There’s nothing wrong with content owners wanting to charge licensing fees, but surely they need to be commensurate with the likely rate of return for the licensee (we’re usually talking about a small circulation among enthusiasts, after all). Plus, the original production costs have either been written off, or amortized on the books – so, given there is little to no new cost to the content owner, ANY additional revenue stream would surely be welcome, however modest?

But what about streaming and downloads? Surely all this back catalogue content is available from your nearest digital music platform of choice? Well, actually no. In many cases, “out-of-print” also means “out-of-circulation”. And even if back content is available to stream or download, the aforementioned geo-blocking can mean that rights owners in certain markets may choose not to make the content available in specific countries. (I’ve even had the experience where content I have purchased and downloaded from iTunes Australia is no longer available – probably because the rights have subsequently been acquired by a local distributor who has elected to withdraw it from circulation.)

Of course, copyrights eventually expire or lapse, and unless renewed or otherwise maintained, usually fall into the public domain (but not for many years…..). Again, nothing wrong with affording copyright owners the commercial and financial benefits of their IP. But, should content owners be allowed to sit on their assets, and do nothing with their IP, despite the willingness of potential licensees to generate additional income for them?

In a previous blog, I ventured the idea of a “use it or lose it” concept. This would enable prospective licensees to re-issue content, in return for an appropriate royalty fee or share of revenues, where the copyright owners (and/or their labels, publishers and distributors) no longer make it available – either in certain markets and territories, or in specific formats. To mitigate potential copyright exploitation, copyright owners would be given the opportunity to explain why they have chosen to withhold or withdraw material that had previously been commercially available. There could also be an independent adjudicator to assess these explanations, and to help set an appropriate level of licensing fees and/or royalties.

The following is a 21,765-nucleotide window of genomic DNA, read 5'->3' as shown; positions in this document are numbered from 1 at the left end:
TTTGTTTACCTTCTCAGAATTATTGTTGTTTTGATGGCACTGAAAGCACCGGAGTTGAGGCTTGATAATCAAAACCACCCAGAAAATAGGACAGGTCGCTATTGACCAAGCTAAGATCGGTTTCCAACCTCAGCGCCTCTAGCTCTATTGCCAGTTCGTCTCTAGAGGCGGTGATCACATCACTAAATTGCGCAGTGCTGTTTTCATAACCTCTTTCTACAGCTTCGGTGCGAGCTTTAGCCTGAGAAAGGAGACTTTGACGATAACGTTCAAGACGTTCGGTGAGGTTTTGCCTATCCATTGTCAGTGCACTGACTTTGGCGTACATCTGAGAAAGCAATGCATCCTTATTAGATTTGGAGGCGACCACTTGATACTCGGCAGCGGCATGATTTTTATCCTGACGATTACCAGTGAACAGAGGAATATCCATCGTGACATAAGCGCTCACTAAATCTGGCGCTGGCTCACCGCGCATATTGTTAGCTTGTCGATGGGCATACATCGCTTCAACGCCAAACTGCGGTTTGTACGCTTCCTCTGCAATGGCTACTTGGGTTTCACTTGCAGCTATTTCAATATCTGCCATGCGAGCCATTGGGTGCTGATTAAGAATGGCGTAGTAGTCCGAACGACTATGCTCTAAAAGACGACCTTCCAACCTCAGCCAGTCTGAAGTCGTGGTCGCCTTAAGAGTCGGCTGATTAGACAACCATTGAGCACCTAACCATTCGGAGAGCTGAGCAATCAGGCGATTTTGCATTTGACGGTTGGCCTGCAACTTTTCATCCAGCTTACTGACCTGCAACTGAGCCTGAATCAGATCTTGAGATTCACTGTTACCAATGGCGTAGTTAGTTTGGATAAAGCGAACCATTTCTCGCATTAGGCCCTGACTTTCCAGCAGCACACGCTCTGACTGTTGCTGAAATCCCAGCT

Meanwhile, on-line sites like Discogs.com provide a welcome marketplace for out-of-print back catalogue!

Next week: Big Data – Panacea or Pandemic?

 

 

 

 

 

 

Will streaming kill the music industry?

The resurgence in vinyl sales is certainly not enough to save the music business. But will streaming finally cook the goose that once laid Gold Discs?

statistic_id273308_music-album-sales-in-the-us-2007-2014

US album sales (in all formats) are in decline. (Source:  Statista)

What can we learn from the music industry based on the apparent rebound of vinyl sales in recent years? Is streaming doing enough to halt the decline in total music revenue? Will CD’s soon disappear altogether? What future for LPs in a world of “Album Equivalent Sales”, “Track Equivalent Albums” and “Streaming Equivalent Albums”?